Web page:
Tier 1 for all livestock types Tier 1b for all livestock types Tier 2 for some livestock types Tier 2 for all livestock types
Enteric fermentation 118 0 19 2
Manure mgt 120 6 10 0
Agricultural soils 110 2 2 2

Using a Tier 2 approach for enteric fermentation

Twenty-one Parties have reported some or all livestock emissions using a Tier 2 approach. Most often this was applied only to cattle populations or certain types of cattle, while other livestock were reported using a Tier 1 approach. In some cases, a Tier 2 approach was also applied to some other livestock types (e.g., small ruminants in South Africa), and two Parties (Mongolia, Korea) reported applying a Tier 2 approach to estimate enteric fermentation emissions from all types of livestock.

The Tier 2 approach was implemented in different ways, depending on national circumstances, including the availability of data. These approaches included:

(a) IPCC model: The most commonly used approach was to populate the IPCC enteric fermentation model with available data. Countries structured this in different ways (see Box 1). For example, Bolivia stratified the livestock population by agro-ecological zone; Argentina stratified the population by agro-ecological zone and production system, and Georgia stratified the cattle population by breed. With each stratum, specific emission factors were developed for sub-categories of cattle.

(b) Use of other models: Considering the similarities between agro-ecological conditions and production systems in Australia and South Africa, South Africa developed Tier 2 emission factors for livestock based on equations produced under Australian conditions. India‘s national inventory uses Tier 2 emission factors for cattle developed through a country-specific methodology that relates the total digestible nutrients of national feeding standards to gross energy (Swamy & Bhattacharya, 2006).

(c) Use of the dry matter intake method: Bangladesh developed Tier 2 emission factors for cattle produced using a dry matter intake estimation method reported in an Indian research paper (see Box 2).

Box 1. Different ways used by selected countries to structure application of the IPCC Tier 2 equations
Argentina: The country was divided into eight regions, based on agro-ecological and climatic factors. In each region, a number of breeding and fattening systems were identified. Data to characterize production systems in terms of activity, diet, reproduction and production in each system were then procured from literature and entered into a model structured around regions and production systems. The resulting preliminary model was then refined using other data sources, and the aggregate results cross-checked against regional, census, and agricultural production data.

Bolivia: Cattle populations in three climatic regions (altiplano, valles and tropics) were identified according to the agro-ecological zonation of different departments (sub-regions) in the country. For cattle and sheep, the population was stratified into sub-classes (e.g., dairy cattle, non-dairy cattle, young cattle and oxen) based on consultations with livestock production experts in each region. In each region, data on feed rations and apparent digestibility of forage and feed was obtained from publications, and other production data (e.g., milk yields, live weights) were obtained from publications or government agencies.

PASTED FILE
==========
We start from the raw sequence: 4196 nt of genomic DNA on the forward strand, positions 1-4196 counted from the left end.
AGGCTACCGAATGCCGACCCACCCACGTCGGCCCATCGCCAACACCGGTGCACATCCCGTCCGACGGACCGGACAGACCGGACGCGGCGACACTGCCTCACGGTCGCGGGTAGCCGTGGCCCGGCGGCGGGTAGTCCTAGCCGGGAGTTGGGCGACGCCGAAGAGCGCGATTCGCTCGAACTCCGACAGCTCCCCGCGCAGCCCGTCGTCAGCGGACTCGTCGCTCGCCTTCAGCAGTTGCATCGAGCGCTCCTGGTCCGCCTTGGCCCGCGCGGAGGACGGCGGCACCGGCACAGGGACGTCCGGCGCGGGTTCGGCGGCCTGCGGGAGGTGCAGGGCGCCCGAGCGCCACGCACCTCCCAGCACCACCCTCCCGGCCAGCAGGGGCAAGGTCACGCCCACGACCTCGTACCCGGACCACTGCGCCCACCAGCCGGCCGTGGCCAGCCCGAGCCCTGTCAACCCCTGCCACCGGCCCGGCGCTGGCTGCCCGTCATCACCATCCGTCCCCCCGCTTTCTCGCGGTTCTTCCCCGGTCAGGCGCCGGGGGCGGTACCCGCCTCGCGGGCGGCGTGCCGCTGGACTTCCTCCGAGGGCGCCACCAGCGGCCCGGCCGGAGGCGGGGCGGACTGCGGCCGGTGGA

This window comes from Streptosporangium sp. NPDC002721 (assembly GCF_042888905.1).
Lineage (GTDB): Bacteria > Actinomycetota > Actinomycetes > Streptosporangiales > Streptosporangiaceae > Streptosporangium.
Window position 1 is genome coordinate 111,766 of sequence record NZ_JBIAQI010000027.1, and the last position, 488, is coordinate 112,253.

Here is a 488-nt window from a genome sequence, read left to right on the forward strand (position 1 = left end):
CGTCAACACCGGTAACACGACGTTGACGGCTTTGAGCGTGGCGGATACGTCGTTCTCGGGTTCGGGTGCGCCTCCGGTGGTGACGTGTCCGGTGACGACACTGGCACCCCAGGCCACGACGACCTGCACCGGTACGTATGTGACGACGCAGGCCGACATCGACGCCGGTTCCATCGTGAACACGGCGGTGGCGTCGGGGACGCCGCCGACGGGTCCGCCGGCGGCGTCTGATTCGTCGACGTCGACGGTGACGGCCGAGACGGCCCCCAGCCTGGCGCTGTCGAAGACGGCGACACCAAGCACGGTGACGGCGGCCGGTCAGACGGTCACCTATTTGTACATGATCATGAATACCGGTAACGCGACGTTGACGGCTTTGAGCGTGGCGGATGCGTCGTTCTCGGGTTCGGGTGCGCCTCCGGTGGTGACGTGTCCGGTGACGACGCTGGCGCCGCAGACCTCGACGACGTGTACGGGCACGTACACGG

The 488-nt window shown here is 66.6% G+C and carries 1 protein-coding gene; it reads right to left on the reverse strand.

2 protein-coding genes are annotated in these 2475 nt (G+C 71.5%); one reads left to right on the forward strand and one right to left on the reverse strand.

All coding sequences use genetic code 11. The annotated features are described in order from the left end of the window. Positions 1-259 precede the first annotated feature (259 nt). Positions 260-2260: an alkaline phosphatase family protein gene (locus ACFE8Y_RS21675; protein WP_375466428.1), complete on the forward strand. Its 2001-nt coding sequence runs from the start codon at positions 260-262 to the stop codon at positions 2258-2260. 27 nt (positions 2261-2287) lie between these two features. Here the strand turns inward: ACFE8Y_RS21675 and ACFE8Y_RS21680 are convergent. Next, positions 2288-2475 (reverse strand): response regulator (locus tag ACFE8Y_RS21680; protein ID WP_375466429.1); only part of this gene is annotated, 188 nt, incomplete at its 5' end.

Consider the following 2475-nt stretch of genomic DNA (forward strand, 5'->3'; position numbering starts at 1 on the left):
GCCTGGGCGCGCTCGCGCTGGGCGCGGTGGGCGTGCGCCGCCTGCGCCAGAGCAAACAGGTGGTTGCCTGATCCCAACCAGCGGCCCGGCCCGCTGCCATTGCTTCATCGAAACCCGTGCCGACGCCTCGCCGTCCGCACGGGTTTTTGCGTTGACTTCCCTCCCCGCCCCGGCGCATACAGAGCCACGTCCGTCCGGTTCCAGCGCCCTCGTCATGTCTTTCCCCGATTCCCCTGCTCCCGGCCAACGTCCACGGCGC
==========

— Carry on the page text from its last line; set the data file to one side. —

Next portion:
Georgia: Common cattle breeds in Georgia include late-maturing breeds (the Georgian Mountain and Red Mingrelian) characterized by low weight, low productivity, and high milk fat content, as well as several high-productive early-maturing breeds that were imported in the previous century. The IPCC equations were populated separately for early and late maturing breeds at different life stages using published data and expert opinion. Expert opinion was used to estimate the proportion of each breed in the total cattle population.

Mongolia: Although Mongolia has diverse indigenous breeds of livestock, a small number of breeds dominate the total population of each livestock type. Published breed characterization studies were referred to along with input from livestock experts and IPCC default factors to develop a single Tier 2 emission factor for each type of livestock in the country. Results were compared with Tier 2 factors from China.

Box 2. A dry matter intake method to estimate methane emissions
Singhal et al. (2005) present a method for estimating methane emissions from enteric fermentation based on estimated dry matter intake (DMI). The approach estimates DMI using data on the population of livestock of different classes (e.g., sex, age, breed), the weight of animals in each sub-class and estimates of DMI for animals of each sub-class. Published methane conversion factors developed on the basis of studies of in vitro dry matter digestibility are then applied to different types of feed. The national inventory of Bangladesh adjusts the published emission factors based on the difference in weight between cattle in India and Bangladesh.

Source: Singhal et al. 2005

Most countries have applied the IPCC Tier 2 methodology to produce ‘static‘ emission factors that are used to calculate livestock emissions in the current and subsequent inventories. In this sense, these emission factors are similar to but possibly more accurate than, Tier 1 emission factors. Of the 20 countries that described the methodology used in deriving a Tier 2 approach for enteric fermentation, 15 used a ‘static‘ emission factor, while five have updated the emission factor on the basis of subsequent statistical data or expert judgment:

  • Armenia updates dairy cattle emission factors using statistical data on milk yield;
  • Brazil updated emission factors considering a change in pregnancy rates and feed digestibility in some regions;
  • Georgia applies its Tier 2 emission factor within a model of herd reproduction and off-take (i.e., where different breeds reproduce at different rates and are culled at different ages), resulting in a changing average emission factor over time;
  • the Republic of Moldova updates cattle emission factors using statistical data on live weight, daily weight gain, milk yield, and pregnancy rates and expert judgment on feed digestibility in different historical periods;
  • Uruguay updated its cattle emission factors on the basis of recent data on cattle live weight.